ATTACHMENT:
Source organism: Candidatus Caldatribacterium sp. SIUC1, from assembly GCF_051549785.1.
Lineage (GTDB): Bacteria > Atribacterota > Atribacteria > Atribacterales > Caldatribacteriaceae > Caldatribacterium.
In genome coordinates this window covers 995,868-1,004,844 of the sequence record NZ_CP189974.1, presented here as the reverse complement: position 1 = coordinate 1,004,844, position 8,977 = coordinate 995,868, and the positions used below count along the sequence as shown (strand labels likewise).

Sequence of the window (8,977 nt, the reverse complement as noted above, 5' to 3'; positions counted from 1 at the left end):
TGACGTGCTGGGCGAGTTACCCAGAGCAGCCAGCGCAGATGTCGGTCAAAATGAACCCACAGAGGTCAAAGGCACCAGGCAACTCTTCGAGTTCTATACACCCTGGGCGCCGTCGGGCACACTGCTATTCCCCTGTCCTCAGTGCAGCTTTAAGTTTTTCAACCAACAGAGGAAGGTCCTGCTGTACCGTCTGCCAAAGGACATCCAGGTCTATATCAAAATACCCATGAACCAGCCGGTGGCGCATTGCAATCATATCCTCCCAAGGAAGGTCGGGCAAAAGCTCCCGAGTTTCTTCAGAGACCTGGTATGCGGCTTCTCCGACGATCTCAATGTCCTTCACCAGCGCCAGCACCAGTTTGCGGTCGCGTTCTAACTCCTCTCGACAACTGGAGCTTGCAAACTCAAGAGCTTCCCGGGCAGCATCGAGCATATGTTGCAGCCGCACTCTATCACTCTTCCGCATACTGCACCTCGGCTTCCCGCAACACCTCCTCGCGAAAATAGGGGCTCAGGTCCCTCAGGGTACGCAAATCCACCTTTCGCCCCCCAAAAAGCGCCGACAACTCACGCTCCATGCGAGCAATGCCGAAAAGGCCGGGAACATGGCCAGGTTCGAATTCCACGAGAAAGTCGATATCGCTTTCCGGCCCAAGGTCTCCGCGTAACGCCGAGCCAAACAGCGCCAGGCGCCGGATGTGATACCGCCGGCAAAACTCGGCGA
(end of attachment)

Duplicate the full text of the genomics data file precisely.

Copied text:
Source organism: Candidatus Caldatribacterium sp. SIUC1, from assembly GCF_051549785.1.
Lineage (GTDB): Bacteria > Atribacterota > Atribacteria > Atribacterales > Caldatribacteriaceae > Caldatribacterium.
In genome coordinates this window covers 995,868-1,004,844 of the sequence record NZ_CP189974.1, presented here as the reverse complement: position 1 = coordinate 1,004,844, position 8,977 = coordinate 995,868, and the positions used below count along the sequence as shown (strand labels likewise).

Sequence of the window (8,977 nt, the reverse complement as noted above, 5' to 3'; positions counted from 1 at the left end):
TGACGTGCTGGGCGAGTTACCCAGAGCAGCCAGCGCAGATGTCGGTCAAAATGAACCCACAGAGGTCAAAGGCACCAGGCAACTCTTCGAGTTCTATACACCCTGGGCGCCGTCGGGCACACTGCTATTCCCCTGTCCTCAGTGCAGCTTTAAGTTTTTCAACCAACAGAGGAAGGTCCTGCTGTACCGTCTGCCAAAGGACATCCAGGTCTATATCAAAATACCCATGAACCAGCCGGTGGCGCATTGCAATCATATCCTCCCAAGGAAGGTCGGGCAAAAGCTCCCGAGTTTCTTCAGAGACCTGGTATGCGGCTTCTCCGACGATCTCAATGTCCTTCACCAGCGCCAGCACCAGTTTGCGGTCGCGTTCTAACTCCTCTCGACAACTGGAGCTTGCAAACTCAAGAGCTTCCCGGGCAGCATCGAGCATATGTTGCAGCCGCACTCTATCACTCTTCCGCATACTGCACCTCGGCTTCCCGCAACACCTCCTCGCGAAAATAGGGGCTCAGGTCCCTCAGGGTACGCAAATCCACCTTTCGCCCCCCAAAAAGCGCCGACAACTCACGCTCCATGCGAGCAATGCCGAAAAGGCCGGGAACATGGCCAGGTTCGAATTCCACGAGAAAGTCGATATCGCTTTCCGGCCCAAGGTCTCCGCGTAACGCCGAGCCAAACAGCGCCAGGCGCCGGATGTGATACCGCCGGCAAAACTCGGCGA